A's Review of 'Becoming Dinah' by Kit de Waal

Posted by Adriana Pray Haines on

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Becoming Dinah

By Kit de Waal
Pub Date: 11 July 2019
Publisher: Bellatrix
Teens & YA
PGBB Reviewed on NetGalley 27 May 2019 ⭐5/5

A book that's practically perfect in every way.  And a perfect first book to launch new imprint Bellatrix (see about below).

'Becoming Dinah' has a hundred-and-one themes to explore to their depths; two timelines gradually merging for a satisfying resolution; and one girl, with two names, pulled apart by so many dichotomies: race / bi-race; sexuality / bi-sexuality; religion / secularism; community / self... Call her Dinah. Or call her Ishmael.  

Kit de Waal delivers her story seamlessly. It's utterly absorbing. The characters are completely real. And the links to the original Moby Dick are both delightfully playful (we have an Ishmael, an Ahab, a Pip, a 'whale white' vintage VW campervan, just for starters) and perfectly subtle, folded into the structure and themes.

It's quite a masterwork, and perfectly accessible at the same time. 

 

About Bellatrix

Bellatrix [noun: female warrior]  In literature and in life, women of the past and present have a million stories that are untold, mis-told or unheard. In response, we [Orion's Children's} are proud to launch Bellatrix: a new collection of gripping, powerful and diverse YA novels by leading female voices.  From gothic to thriller, to romance to funny, each book is entirely unique, but linked by a passion for telling her whole story.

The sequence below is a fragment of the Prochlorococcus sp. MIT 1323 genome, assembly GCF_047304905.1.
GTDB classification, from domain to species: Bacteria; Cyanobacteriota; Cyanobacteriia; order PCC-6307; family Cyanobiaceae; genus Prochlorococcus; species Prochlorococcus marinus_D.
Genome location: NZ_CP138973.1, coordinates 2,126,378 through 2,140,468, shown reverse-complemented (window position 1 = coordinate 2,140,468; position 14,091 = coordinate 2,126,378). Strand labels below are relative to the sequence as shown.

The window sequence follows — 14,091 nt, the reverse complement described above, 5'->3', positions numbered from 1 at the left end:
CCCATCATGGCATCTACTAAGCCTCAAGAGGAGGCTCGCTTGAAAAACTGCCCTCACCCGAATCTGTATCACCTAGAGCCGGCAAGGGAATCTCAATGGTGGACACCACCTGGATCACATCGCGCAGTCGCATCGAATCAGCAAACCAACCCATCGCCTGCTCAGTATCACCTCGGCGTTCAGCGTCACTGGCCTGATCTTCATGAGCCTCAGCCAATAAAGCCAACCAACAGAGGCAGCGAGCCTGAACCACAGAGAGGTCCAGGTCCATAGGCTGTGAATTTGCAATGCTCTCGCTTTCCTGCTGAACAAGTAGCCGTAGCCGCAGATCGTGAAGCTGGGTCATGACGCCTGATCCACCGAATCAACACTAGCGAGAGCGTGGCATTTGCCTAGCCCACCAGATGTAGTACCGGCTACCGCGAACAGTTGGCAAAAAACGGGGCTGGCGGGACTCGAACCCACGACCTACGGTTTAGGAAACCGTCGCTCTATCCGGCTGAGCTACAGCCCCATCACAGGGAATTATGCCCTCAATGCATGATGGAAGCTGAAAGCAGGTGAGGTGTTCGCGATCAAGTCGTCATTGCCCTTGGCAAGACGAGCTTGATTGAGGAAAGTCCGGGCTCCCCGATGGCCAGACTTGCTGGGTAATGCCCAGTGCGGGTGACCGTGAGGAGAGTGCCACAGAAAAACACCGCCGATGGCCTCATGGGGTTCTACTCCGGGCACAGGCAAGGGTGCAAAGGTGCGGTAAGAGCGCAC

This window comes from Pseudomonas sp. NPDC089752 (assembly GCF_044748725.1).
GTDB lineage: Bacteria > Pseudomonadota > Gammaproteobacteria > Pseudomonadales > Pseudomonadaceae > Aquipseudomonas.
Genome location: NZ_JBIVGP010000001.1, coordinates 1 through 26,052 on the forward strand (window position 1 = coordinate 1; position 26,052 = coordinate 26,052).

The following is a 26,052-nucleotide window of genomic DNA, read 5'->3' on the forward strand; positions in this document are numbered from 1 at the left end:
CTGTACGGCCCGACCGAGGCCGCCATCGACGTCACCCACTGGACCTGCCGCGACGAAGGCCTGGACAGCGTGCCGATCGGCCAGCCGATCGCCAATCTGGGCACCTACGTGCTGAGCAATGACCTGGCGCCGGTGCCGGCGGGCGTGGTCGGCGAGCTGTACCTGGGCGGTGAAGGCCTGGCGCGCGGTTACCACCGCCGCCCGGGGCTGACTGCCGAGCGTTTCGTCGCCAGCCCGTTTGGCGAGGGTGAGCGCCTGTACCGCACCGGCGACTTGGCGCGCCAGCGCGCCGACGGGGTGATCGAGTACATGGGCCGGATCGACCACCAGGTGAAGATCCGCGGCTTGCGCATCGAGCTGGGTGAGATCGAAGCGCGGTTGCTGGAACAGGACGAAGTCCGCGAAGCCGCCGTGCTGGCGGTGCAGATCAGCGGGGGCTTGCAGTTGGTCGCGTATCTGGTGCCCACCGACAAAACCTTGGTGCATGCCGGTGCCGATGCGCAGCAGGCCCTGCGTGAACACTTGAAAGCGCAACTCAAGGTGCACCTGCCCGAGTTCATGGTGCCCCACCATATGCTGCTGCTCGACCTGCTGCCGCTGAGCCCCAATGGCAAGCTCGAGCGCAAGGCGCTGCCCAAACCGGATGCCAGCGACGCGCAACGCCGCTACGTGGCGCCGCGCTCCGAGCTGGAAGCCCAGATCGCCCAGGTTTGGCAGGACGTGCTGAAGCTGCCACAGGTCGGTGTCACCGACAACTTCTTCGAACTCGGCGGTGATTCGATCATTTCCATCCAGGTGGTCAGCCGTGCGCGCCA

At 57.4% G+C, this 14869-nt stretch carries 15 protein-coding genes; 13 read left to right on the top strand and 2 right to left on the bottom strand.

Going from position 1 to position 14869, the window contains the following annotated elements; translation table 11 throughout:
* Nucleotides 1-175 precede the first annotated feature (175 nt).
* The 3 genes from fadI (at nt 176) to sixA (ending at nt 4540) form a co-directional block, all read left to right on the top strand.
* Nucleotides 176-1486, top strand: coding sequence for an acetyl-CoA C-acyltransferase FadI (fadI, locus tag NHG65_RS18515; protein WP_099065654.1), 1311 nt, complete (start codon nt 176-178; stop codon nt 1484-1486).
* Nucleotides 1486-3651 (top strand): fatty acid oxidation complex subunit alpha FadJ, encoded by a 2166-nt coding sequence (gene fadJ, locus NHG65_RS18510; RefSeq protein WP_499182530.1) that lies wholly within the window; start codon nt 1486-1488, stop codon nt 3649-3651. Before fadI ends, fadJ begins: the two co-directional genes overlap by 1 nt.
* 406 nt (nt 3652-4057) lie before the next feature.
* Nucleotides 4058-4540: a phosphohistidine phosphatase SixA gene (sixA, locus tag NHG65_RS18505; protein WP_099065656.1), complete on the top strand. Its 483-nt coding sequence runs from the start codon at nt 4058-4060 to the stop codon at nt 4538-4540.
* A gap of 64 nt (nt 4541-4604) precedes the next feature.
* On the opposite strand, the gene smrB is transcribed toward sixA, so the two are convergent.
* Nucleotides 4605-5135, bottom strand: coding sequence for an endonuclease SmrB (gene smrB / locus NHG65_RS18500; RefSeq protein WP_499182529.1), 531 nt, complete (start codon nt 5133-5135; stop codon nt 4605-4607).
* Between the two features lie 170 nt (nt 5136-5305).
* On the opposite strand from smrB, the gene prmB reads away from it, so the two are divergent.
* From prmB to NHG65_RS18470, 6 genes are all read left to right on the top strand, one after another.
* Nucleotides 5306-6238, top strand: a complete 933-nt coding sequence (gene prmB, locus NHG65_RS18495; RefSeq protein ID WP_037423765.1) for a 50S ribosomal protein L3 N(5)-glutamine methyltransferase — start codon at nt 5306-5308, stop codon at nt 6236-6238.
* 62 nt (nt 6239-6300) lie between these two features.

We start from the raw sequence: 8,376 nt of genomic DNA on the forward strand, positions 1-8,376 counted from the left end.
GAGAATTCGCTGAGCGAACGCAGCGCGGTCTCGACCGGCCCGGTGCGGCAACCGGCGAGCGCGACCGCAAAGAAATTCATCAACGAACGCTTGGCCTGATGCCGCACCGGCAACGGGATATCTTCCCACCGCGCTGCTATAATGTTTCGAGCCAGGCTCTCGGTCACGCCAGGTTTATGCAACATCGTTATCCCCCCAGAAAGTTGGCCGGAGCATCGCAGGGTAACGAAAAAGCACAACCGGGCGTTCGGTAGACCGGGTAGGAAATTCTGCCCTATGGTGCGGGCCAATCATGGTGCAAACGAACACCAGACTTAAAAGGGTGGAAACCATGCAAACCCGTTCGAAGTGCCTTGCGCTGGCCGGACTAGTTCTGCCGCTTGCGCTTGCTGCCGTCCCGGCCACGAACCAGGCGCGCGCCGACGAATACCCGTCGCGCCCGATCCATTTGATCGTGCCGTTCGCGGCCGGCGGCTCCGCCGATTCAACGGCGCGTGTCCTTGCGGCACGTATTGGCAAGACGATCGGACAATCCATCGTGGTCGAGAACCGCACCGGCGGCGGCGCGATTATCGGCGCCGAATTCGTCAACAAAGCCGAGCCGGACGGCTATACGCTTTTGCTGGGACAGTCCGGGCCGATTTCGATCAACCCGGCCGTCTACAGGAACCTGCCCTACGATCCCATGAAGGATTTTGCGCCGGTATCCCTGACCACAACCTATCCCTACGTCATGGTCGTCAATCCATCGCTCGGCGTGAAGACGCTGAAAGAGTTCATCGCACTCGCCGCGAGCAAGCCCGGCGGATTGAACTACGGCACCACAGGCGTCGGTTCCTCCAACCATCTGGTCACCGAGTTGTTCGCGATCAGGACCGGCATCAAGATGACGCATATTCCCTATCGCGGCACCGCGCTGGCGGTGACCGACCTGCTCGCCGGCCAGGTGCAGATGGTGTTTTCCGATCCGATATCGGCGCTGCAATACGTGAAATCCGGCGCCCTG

Helen Thomas, editor-at-large at Hachette Children’s Group, said: “It’s an honour to have two absolutely remarkable authors launching the Bellatrix collection for us this year. Both Kit and Kiran have found untold stories and perspectives lurking within two major classics – they’re changing the story by telling the story, the whole story. What’s most important, though, is that these books are completely unique – it doesn’t matter whether we know Moby Dick or Dracula or not, and we’re not interested in being worthy; these are gripping, inclusive, provocative, exciting books in their own right. This collection is about giving voice where it’s not always heard, through the vehicle of first-class storytelling.”


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